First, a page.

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Superannuation and Macroeconomic Growth and Stability

Listed author(s):
  • Jason Nassios
  • James A. Giesecke
  • Peter B. Dixon
  • Maureen T. Rimmer

The economic consequences of an expanded Australian superannuation sector were recently quantified by Giesecke et al. using a financial computable general equilibrium (FCGE) model of Australia. Using this model, Nassios et al. studied the short- and long-run structural implications of expansion in the size of Australia's superannuation sector. Several structural shifts were identified: (1) A rise in the use of debt relative to equity to finance the residential housing stock; (2) A rise in the ratio of gross private debt to household income; (3) A fall in Australia's net foreign financing requirement, measured via a reduction in the current account deficit relative to GDP; (4) An expansion in non-bank financial intermediaries and life insurer's; and (5) A change in the capital structure of commercial banks, particularly a greater reliance on bond financing. In this paper, we consider the implications of these structural shifts for macroeconomic stability and growth. To this end, we survey literature addressing how economic structure and policy can influence macroeconomic stability and growth. We also summarise how several counter-cyclical macroeconomic policies we identify are modelled in the VU-Nat FCGE model applied herein. As we shall discuss, the literature on financial and macroeconomic stability suggests that a rise in the level of private-debt-to-income does not generally aid macroeconomic stability. Nevertheless, stability and future growth prospects are in all likelihood improved by the noted reduction in Australia's net foreign financing requirement, via a reduction in Australia's exposure to foreign credit supply shocks such as those the Australian commercial banks experienced during the GFC. A key structural shift driving this result is the increase in demand for corporate debt liabilities by domestic financial asset agents, such as the superannuation funds, which drives a deepening of Australia's corporate bond market.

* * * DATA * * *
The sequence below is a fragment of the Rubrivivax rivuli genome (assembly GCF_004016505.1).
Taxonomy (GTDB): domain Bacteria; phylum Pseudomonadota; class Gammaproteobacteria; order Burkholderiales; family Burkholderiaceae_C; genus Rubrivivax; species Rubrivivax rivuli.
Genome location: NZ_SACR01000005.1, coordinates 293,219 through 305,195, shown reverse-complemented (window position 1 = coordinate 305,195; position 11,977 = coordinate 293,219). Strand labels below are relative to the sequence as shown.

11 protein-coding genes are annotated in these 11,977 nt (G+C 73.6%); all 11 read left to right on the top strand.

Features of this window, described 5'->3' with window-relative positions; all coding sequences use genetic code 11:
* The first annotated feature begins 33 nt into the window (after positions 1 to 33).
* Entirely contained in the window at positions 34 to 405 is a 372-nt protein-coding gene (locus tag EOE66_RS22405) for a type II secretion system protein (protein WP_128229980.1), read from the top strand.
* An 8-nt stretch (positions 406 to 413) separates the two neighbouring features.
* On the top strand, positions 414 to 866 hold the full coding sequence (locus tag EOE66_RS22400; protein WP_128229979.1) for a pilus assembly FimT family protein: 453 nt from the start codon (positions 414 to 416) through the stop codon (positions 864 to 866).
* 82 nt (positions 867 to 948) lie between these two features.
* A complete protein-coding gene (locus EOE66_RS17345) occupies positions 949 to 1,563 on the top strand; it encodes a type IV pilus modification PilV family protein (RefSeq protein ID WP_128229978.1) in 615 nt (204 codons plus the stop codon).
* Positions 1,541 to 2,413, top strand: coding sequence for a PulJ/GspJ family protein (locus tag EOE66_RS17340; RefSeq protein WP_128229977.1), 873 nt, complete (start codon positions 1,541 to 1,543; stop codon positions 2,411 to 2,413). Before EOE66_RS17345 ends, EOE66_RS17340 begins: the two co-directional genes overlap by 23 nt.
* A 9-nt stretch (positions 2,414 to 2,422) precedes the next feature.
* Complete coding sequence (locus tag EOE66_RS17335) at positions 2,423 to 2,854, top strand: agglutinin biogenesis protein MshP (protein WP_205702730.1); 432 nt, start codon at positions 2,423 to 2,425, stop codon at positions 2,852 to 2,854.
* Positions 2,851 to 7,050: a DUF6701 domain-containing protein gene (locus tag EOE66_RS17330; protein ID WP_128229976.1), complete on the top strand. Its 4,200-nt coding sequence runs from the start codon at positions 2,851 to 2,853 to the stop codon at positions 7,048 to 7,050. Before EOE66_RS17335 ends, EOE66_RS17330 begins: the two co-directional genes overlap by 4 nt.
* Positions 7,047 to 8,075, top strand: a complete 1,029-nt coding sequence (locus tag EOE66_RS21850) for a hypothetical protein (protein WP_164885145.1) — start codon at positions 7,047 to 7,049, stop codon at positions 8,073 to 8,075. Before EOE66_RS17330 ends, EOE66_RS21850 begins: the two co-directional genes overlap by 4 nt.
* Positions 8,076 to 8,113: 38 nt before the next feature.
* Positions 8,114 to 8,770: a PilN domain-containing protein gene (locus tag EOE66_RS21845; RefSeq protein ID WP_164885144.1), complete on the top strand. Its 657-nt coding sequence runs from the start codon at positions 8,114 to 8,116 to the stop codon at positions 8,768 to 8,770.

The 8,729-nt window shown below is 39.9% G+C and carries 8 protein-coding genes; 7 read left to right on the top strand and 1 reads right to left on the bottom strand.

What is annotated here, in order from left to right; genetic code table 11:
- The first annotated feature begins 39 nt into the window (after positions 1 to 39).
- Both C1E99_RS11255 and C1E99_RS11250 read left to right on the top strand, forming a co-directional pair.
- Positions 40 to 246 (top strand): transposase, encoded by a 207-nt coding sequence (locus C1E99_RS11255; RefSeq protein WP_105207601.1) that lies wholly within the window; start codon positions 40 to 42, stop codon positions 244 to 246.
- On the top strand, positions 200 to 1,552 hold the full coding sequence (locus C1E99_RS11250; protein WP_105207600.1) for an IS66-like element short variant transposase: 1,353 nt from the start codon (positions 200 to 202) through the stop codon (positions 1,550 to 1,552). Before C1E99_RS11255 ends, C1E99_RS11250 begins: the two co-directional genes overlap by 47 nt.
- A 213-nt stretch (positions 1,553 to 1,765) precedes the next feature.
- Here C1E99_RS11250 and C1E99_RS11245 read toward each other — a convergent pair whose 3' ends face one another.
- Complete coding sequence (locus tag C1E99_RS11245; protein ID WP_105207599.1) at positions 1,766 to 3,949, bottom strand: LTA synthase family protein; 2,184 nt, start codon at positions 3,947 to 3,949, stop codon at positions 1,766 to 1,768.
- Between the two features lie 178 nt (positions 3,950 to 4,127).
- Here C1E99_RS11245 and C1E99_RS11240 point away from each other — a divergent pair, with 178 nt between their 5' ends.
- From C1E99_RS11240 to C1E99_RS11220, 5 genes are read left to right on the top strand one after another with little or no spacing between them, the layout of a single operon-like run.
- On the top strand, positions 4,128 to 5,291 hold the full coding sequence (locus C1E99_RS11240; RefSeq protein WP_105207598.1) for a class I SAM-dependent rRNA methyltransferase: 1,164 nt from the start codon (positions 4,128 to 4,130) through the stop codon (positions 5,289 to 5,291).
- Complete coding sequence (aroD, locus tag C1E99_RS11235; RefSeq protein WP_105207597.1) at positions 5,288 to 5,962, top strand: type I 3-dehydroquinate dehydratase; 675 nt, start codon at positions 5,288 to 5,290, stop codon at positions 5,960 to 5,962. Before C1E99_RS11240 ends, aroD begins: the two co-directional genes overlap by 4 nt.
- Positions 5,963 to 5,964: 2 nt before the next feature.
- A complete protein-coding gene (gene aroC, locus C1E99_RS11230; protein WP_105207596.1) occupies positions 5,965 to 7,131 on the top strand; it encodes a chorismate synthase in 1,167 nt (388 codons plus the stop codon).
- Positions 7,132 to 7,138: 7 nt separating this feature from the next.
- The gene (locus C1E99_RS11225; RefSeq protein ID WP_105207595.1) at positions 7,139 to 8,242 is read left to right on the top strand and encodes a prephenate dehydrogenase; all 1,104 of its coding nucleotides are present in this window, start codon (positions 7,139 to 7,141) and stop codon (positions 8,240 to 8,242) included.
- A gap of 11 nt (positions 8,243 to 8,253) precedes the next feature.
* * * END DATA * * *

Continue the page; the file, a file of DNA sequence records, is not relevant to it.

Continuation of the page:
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Paper provided by Victoria University, Centre of Policy Studies/IMPACT Centre in its series Centre of Policy Studies/IMPACT Centre Working Papers with number g-267.

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Date of creation: Nov 2016
Handle: RePEc:cop:wpaper:g-267
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